# complete

A metric space $X$ is if every Cauchy sequence (http://planetmath.org/CauchySequence) in $X$ is a convergent sequence.

Examples:

• The space $\mathbb{Q}$ of rational numbers is not complete: the sequence $3$, $3.1$, $3.14$, $3.141$, $3.1415$, $3.14159$, $3.141592\ldots$ consisting of finite decimals converging to $\pi\in\mathbb{R}$ is a Cauchy sequence in $\mathbb{Q}$ that does not converge in $\mathbb{Q}$.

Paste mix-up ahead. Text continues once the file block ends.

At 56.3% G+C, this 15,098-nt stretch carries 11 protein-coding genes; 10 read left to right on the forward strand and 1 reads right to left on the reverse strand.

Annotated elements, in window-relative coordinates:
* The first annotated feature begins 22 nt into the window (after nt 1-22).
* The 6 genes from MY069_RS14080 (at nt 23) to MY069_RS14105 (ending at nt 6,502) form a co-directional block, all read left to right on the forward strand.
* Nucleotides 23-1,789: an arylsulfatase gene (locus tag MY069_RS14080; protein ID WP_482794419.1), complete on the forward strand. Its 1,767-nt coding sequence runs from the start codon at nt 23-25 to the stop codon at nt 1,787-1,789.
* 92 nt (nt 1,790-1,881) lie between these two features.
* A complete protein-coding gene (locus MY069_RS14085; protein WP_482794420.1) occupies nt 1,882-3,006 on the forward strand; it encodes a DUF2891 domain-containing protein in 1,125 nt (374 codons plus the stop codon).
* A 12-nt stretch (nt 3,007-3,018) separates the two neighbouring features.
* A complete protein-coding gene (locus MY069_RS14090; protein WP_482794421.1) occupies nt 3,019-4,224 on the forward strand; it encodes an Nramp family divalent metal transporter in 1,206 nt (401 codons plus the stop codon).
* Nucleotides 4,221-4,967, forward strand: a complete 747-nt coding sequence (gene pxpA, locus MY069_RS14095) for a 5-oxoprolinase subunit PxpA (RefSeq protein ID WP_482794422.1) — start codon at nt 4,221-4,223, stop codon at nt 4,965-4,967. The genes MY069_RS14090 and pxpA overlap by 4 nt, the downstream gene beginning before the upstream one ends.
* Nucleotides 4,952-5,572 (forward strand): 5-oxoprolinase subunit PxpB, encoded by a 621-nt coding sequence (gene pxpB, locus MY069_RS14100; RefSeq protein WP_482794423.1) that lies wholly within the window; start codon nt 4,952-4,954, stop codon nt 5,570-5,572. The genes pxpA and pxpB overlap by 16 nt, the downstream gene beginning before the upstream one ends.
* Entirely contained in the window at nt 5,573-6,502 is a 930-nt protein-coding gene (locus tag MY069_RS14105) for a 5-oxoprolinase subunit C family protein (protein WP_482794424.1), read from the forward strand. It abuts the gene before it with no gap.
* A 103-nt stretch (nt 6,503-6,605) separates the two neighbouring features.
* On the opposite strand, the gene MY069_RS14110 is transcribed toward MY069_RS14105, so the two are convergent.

• The space $\mathbb{R}$ of real numbers is complete, as it is the completion of $\mathbb{Q}$ with respect to the standard metric (other completions, such as the $p$-adic numbers, are also possible). More generally, the completion of any metric space is a complete metric space.
• Every Banach space is complete. For example, the $L^{p}$–space of p-integrable functions is a complete metric space if $p\geq 1$.